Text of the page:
Spring is finally making its way to Boston, and with it comes the wonderful outdoor activities that children wait for all winter. Riding a bike usually tops the list, and new research underscores the importance of wearing helmets—no matter how young the child, how short the ride or how safe the street.
A study in the Journal of Pediatrics, conducted by William P. Meehan III, MD, Lois K. Lee, MD, MPH, Rebekah C. Mannix, MD, MPH, of Boston Children’s Hospital, and Christopher M. Fischer, MD, of Beth Israel Deaconess Medical Center, shows that simply having helmet laws in place results in a 20 percent decrease in death rates and injuries for children younger than 16 who had been in bicycle-motor vehicle collisions. Research has already shown that people who wear helmets while riding a bike have an 88 percent lower risk of brain injury; but the first step is getting people to wear those helmets—and having laws can help. …
New England autumn brings with it shorter days, cooler temperatures, and if your house is anything like mine, a hefty amount of football on Sundays. It’s pretty easy to see why fall is my favorite time of the year.
But fall isn’t just beautiful foliage and touch down passes—the season presents some unique safety hazards for kids. Fortunately, when well-informed parents and kids know what to look for, many of these accidents can be avoided.
By now, school is back in full swing. Do your children walk or bike to class? Do they spend the after-school hours playing around the neighborhood? If so make sure they know and follow these safety rules: …
The excitement of decorating a baby’s room is a wonderful rite of passage for every parent. It’s also a big business for manufacturers. If you look in any baby related catalog, the choices for furniture, bedding and toys seems unlimited. But even though having so many options for matching sheets, blankets, crib bumpers and stuffed animals for your baby’s crib may seem appealing, these items put infants at increased risk for (SIDS)* as well as
It is well known that there are significant disparities in some medical conditions between different races and ethnicities, and SIDS risks are no exception. In infants born to black mothers, the rate of SIDS is more than twice that of white, non-Hispanic infants. In addition, black infants have much higher rates of death due to accidental suffocation and strangulation in bed, often caused by unsafe bedding items.
To better understand the reasons why the use of soft bedding is more prominent in black families, researchers from in Washington D.C. recently of infant bedding practices in black mothers. It’s hoped that by compiling this type of data, the medical community can better identify and educate at-risk families, resulting in safer infant sleep surfaces in the United States. …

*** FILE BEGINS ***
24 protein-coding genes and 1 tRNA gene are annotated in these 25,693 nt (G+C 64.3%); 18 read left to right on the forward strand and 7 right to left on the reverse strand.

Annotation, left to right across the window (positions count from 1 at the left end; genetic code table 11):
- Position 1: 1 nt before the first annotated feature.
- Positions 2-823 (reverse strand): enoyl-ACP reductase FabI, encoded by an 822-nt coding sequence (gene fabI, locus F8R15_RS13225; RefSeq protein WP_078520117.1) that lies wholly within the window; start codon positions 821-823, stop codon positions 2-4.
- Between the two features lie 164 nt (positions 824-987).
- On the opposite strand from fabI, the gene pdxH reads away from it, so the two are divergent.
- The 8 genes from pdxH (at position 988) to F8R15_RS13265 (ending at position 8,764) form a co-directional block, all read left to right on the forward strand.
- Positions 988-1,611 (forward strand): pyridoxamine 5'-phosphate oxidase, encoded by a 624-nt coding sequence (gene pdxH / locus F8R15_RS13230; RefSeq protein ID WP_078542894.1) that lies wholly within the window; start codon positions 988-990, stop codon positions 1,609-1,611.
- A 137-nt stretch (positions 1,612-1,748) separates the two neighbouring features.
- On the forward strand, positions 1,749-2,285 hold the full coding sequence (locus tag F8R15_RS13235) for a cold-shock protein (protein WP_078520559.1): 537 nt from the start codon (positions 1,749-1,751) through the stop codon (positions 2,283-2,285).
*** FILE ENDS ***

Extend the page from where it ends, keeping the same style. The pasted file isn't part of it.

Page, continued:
Would you let your child ride on an old, dilapidated carnival ride with a busted safety bar? How about buckle them into a second-generation car seat with fraying, nylon straps?
When the examples are this extreme, the answers are obvious. But what about those situations where safety equipment’s reliability is less clear-cut? For instance, did you know that the age of your child’s helmet may drastically effect its ability to protect the wearer?
Addressing these concerns (and others), the Massachusetts Interscholastic Athletic Association recently issued new sports safety guidelines for the 2011-2012 season. Noticeable changes include stricter standards regarding the age and safety of players’ helmets, players that suffer a hit to the head will need medical clearance before returning to play and improved training for coaches, trainers and other adults involved in youth athletics.
William Meehan, MD, director of Children’s Hospital Boston’s Sports Concussion Clinic says the guidelines represent an increased public awareness about the dangers of concussions and will hopefully go a long way in making local youth sports safer for everyone involved. “The new guidelines are definitely a step in the right direction,” he says. “It’s a huge development for the state of Massachusetts.”
To discuss these changes Meehan was recently interviewed for Fox News.
Meehan says helmets, like any other piece of equipment, suffer wear and tear over time, which eventually affects performance. “The inside layer of foam in many of these helmets compresses with every impact,” he says. “Over time the springiness and density of that foam changes. It’s get worn down and eventually doesn’t diminish the force of the hit like a newer helmet would.”
For more information on the subject, please join Dr. Meehan, Marc R. Proctor, MD, director of our Brain Injury Center, and a multidisciplinary team from Children’s, as they discuss concussions in pediatric patients during a live, interactive Webcast. Catch “Tackling Concussions Head On” September 12th at 6 PM ET. To sign-up for the presentation and receive a reminder email, please click here.